Fig. 1

Neutral Comet analysis of HepG2 cells following exposure to AL and FUR in the presence or absence of exogenous rPON1. HepG2 cells were treated with AL (a) or FUR (b) in the presence or absence of 30 µg rPON1 for 3 h containing 10% DMSO and neutral Comet analysis undertaken

Fig. 2

Spectrum of DNA damage induced in HepG2 cells following exposure to lactones in the presence or absence of exogenous rPON1. HepG2 cells were treated with AL (a); FUR (b), DL (c), DL (d), in the presence and absence of 30 µg rPON1 for 3 h containing 10% DMSO, a neutral Comet analysis undertaken and DNA damage visually classified into five grades as described in the text

The GDI in the presence and absence of rPON1 for all the lactones tested are shown in Table 1. In the absence of rPON1, lactones alone at 10 or 100 mM induced little DNA damage with GDI values being less than 50 except for 100 mM AL (GDI = 124) and BL (GDI = 55). In the presence of rPON1, treatment with 10 mM lactones increased DNA damage especially with AL, (GDI = 400); BL (GDI = 126) and VL (GDI = 69). In contrast, treatment with 100 mM lactones in the presence of rPON1 increased DNA damage for all lactones except DL (GDI = 0 both in the presence and absence of rPON1) and FUR (GDI = 40 with rPON1 and 37 in the absence of rPON1). Interestingly, both DL and FUR showed the lowest % decrease in rPON1 activity following co-incubation of the lactone with rPON1 (Table 1). In contrast, rPON1 reduced DNA damage induced by both temozolomide (a direct acting alkylating agent) and hydrogen peroxide (an inducer of reactive oxygen species formation). The GDI following treatment of HepG2 cells with 2.5 and 5 μM TMZ alone was 72 and 122, respectively, but 38 and 20 in the presence also of rPON1. The GDI following treatment of HepG2 cells with 10 and 20 μM H2O2 alone was 116 and 95, respectively, but 35 and 52 in the presence also of rPON1.
Table 1

Lactone induced decreases in PON1 activity and increased genomic damage levels


Genomic damage indicator (GDI) + PON1/− PON1 (% + PON1a)

% Decrease in PON1 activity

10 mM lactone

100 mM lactone


400/31 (100)

400/124 (100)



6/0 (1.5)

396/37 (99.0)



33/2 (8.3)

400/39 (100)



6/0 (1.5)

400/47 (100)



69/10 (17.3)

265/30 (66.3)



126/44 (31.5)

400/55 (100)



0/0 (0)

0/0 (0)



32/0 (8)

40/37 (10)


Mean GDI (± SD) was 12.2 ± 6.9 and 47.5 ± 13.9 for cells in the absence of both lactone and rPON1 and cells in the presence of rPON1 alone, respectively (n = 6)

a% of maximum GDI score available (= 400)

DNA damage induced by co-incubation of AL with rPON1 is reduced following cell recovery

To assess whether DNA damage induced by co-incubation of lactones with rPON1 reflected DNA damage per se (and hence potentially repairable) or an apoptotic mechanism, HepG2 cells were co-incubated with AL and rPON1 for 1 h alone or for 1 h followed by a 4 h recovery time after the culture media containing AL and rPON1 was replaced. Combined treatment with AL and rPON1 for 1 h resulted in very extensive DNA damage with almost all cells showing damage level 4 (Fig. 3). Following the recovery period of 4 h, the proportion of grade 4 cells was reduced from 86 to 24% in cells treated with 10 mM AL but there was no decrease in this proportion when cells were treated with 100 mM AL. The spectrum of DNA damage observed in cells treated with either TMZ or H2O2 also changed following a 4 h recovery period with an increase in cells with no damage being observed following recovery from ~ 2 to 30% with TMZ and ~ 5 to 55% with H2O2.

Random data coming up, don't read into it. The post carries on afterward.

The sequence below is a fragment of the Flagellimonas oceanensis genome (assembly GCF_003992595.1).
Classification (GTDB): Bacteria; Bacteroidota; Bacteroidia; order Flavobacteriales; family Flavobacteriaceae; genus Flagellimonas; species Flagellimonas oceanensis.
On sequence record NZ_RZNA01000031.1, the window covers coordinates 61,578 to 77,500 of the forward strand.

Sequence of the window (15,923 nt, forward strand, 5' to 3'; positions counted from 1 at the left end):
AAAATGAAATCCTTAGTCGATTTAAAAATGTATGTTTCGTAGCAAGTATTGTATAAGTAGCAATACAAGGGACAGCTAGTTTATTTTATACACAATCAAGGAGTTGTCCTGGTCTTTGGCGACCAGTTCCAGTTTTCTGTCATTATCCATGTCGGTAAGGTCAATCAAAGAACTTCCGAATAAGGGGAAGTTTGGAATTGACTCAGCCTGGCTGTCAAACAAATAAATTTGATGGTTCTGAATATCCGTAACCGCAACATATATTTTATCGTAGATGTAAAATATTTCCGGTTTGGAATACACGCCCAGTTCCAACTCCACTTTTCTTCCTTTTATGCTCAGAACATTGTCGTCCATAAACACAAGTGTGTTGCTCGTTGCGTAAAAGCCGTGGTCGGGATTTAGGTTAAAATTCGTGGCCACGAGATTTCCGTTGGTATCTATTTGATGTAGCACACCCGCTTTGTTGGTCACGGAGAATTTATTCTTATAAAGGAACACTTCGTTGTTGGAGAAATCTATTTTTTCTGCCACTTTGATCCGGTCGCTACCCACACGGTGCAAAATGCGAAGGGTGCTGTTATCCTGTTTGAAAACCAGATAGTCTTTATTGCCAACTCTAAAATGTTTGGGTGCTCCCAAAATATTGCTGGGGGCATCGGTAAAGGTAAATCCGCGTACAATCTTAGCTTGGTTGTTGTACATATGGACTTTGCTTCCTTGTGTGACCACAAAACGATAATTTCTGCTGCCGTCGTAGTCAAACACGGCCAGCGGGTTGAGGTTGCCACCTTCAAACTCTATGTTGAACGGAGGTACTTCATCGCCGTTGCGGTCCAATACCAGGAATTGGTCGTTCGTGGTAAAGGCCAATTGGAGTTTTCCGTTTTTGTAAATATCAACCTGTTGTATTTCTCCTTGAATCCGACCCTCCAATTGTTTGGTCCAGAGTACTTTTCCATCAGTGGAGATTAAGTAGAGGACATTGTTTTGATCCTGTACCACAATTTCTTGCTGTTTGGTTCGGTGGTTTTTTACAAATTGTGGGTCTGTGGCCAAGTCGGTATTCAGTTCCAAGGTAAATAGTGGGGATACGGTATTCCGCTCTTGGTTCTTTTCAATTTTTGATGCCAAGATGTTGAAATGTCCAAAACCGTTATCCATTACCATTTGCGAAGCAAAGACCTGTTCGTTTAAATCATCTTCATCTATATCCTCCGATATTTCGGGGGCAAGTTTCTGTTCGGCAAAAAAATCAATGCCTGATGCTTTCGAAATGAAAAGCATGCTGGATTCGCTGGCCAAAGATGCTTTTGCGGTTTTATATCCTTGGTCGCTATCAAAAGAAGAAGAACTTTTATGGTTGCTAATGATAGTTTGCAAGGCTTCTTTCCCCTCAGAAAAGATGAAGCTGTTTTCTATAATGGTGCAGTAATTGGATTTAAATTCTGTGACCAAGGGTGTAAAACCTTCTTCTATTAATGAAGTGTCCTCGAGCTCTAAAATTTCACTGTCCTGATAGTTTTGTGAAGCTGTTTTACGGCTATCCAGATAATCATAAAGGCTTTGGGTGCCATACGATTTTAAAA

Fig. 3

Repair of DNA damage in HepG2 cells following exposure to AL and exogenous rPON1. HepG2 cells were either (I) treated with AL in the presence of 30 µg rPON1 for 1 h or (II) treated with AL in the presence of 30 µg rPON1 for 1 h followed by 4 h exposure to medium free from test agents. The neutral Comet assay was undertaken and the DNA damage was visually classified into five grades as described in the text. A: Control cells (no treatment); B: 40 μM H2O2; C: 5 μM TMZ; D: 30 μg rPON1; E: 10 mM AL; F: 100 mM AL; G: 10 mM AL + 30 μg rPON1; H: 100 mM AL + 30 μg rPON1

Pre-incubation of AL with rPON1 reduces DNA damage formation

To assess whether DNA damage was induced by a short-lived reactive intermediate formed during rPON1 hydrolysis, AL was incubated with rPON1 for up to 6 h before addition of the mix to HepG2 cells. With a 1 h pre-incubation, DNA damage was reduced to ~ 60% of that damage induced without pre-incubation and this did not decrease with further pre-incubation (Fig. 4).
Fig. 4

DNA damage levels (GDI) in HepG2 cells following pre-incubation of AAL with rPON1 as % of no pre-treatment. AL was preincubated with 30 µg rPON1 for up to 6 h before adding the mix to the cells which were then left for a further 1 h prior to neutral Comet assay. The DNA damage was visually classified into five grades as described in the text and the GDI calculated and expressed as a % of the control damage (i.e., that damage induced without any pre-treatment)


In this study, we demonstrate for the first time that co-incubation of lactones with rPON1 can significantly increase DNA damage in HepG2 cells as determined in the neutral comet assay. Furthermore, DNA damage was reduced by (i) pre-incubation of AL with rPON1 and (ii) by allowing the cells to recover following treatment with AL and rPON1. This suggests that the action of rPON1 on these lactones results in reactive intermediates that damage DNA.